On the death of a curious man: Charles Krauthammer

Charles Krauthammer in 1987. AP

Neoconservative columnist Charles Krauthammer’s obituary in the Washington Post Friday carries a theme that gives us pause to consider the nature of humans today based on a singular word: curiosity.

Are we still curious?

The internal drive to know more, to question, to discover, to wonder why, to ask questions about why we believe what we believe, to adapt and change what we think, is the foundation of the species, let alone the most important attribute for a columnist.

Krauthammer died on Thursday, just days after announcing — in his column, of course, that his time was about up. He was 68.

By any measure, Dr. Krauthammer cut a singular profile in Washington’s journalistic and policymaking circles.

He graduated in 1975 from Harvard Medical School — on time, despite a diving accident that left him a quadriplegic — and practiced psychiatry before a restless curiosity led him to switch paths.

Instead of diagnosing patients, he would analyze the body politic.

Though much of the obituary reflects on his politics, it allows us the opportunity to examine why Krauthammer chose the paths he chose.

He told CSPAN once that because he grew up in the post-Holocaust years to parents who had escaped the Nazis, “It tempers your optimism and your idealism. And it gives you a vision of the world which I think is more restrained, conservative, if you like. You don’t expect that much out of human nature.”

In his younger years, he apparently wanted more certainty, choosing medicine over politics.

Amid the ferment of student revolution on college campuses, he grew disillusioned with politics and abruptly switched course to pursue medicine.

That discipline, he later wrote, “promised not only moral certainty, but intellectual certainty, a hardness to truth, something not to be found in the universe of politics.”

That was then and this is now, of course. Politics, is now the world of moral certainty requiring unquestioned adherence and the stifling of the curiosity that might threaten it.

After a swimming pool accident that left him paralyzed, he went on to become chief resident of Massachusetts General Hospital, then a speechwriter for Walter Mondale — a liberal — for a little while, then launched his commenting and columnist career, becoming a champion of neocons even while embracing some philosophies that made them seethe.

How else does that happen without the introspection that constantly requires us to examine why we believe what we believe?

It was “a restless curiosity,” the Post said.

“Maybe it isn’t a surprise that Krauthammer went from leftist Boston to a job as an assistant to the science adviser (Dr. Gerald Klerman, another MGH psychiatrist-mentor) in the Democratic Carter administration, and then, having caught the Washington bug of political tug-of-war, quickly drifted rightward to become the consistent conservative commentator of national renown,” Nassir Ghaemi, a psychiatrist, writes in Psychology Today.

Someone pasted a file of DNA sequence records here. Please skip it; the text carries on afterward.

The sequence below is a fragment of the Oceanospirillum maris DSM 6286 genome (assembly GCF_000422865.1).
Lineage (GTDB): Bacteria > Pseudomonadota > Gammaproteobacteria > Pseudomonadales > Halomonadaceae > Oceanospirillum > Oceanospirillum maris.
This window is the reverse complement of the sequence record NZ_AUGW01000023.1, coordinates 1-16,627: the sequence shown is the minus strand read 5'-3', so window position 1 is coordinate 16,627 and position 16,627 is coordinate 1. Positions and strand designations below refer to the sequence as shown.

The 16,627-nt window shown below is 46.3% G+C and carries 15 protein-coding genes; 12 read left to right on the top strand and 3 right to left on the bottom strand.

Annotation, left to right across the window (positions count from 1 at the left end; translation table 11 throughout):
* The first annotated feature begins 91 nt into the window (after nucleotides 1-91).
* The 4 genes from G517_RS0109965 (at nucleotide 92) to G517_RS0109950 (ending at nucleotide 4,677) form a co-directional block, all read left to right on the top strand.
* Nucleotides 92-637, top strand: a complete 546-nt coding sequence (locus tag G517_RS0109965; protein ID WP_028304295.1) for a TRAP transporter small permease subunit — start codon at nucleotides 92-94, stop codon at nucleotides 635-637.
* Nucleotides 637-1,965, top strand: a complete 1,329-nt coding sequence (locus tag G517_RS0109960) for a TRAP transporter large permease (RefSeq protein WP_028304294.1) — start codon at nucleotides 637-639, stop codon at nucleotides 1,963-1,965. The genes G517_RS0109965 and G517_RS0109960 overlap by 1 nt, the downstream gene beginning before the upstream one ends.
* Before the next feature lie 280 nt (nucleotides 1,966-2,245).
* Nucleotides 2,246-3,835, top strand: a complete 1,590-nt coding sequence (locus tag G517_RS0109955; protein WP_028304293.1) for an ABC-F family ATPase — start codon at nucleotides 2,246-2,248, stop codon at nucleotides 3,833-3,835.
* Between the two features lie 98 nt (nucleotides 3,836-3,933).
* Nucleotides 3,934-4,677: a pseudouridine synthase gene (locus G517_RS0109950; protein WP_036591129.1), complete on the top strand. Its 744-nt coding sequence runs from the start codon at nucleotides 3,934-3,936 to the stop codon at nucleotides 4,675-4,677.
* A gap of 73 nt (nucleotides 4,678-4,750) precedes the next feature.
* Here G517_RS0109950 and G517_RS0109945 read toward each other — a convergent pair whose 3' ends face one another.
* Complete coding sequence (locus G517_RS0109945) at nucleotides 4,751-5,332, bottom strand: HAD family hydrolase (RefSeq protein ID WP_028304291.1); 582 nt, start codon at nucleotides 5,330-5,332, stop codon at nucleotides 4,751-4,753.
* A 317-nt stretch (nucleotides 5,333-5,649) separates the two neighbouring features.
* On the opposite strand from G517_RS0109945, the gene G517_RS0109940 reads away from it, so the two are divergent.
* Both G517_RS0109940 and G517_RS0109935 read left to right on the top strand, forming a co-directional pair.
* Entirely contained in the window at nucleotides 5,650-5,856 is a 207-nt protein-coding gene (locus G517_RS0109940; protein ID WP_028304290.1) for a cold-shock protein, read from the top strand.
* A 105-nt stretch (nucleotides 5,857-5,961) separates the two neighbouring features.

In those long years in his prime, I found myself in deep disagreement with Krauthammer. It seemed to me that he had taken the “no good deed goes unpunished” motto too far, as if there was no use to good deeds at all. Maybe it was because he was Jewish and I was Muslim; or that he was from New York and I was from Tehran; or that he came of age in the radical 1960s and 70s, while I did in the conservative 1980s and 90s.

We were different; but we were both psychiatrists, with the same teachers. I could sense sometimes that he spoke from his psychiatric experience, from insights that came from long nights in the hospital; he seemed detached, cynical at times, but still one sensed experiences with human nature that his peers in political commentary never knew.

And then, in his last years, he stood up to Trump, at least in the president’s fellow-traveling attitude toward white nationalism. In that stand, Krauthammer showed that he preserved an integrity that power couldn’t impact.

“Some people are such a large presence while living that they still occupy space even when they are gone,” George Will writes today in his remembrance.

His death and our evaluation of his life’s journey is Krauthammer’s final “think piece,” forcing the rest of us to inquire of ourselves whether we’re properly tapping our human capacity for curiosity.

“I am sad to leave, but I leave with the knowledge that I lived the life that I intended,” Krauthammer wrote in his last column, an invitation for us to keep a question alive after his death.

Are we?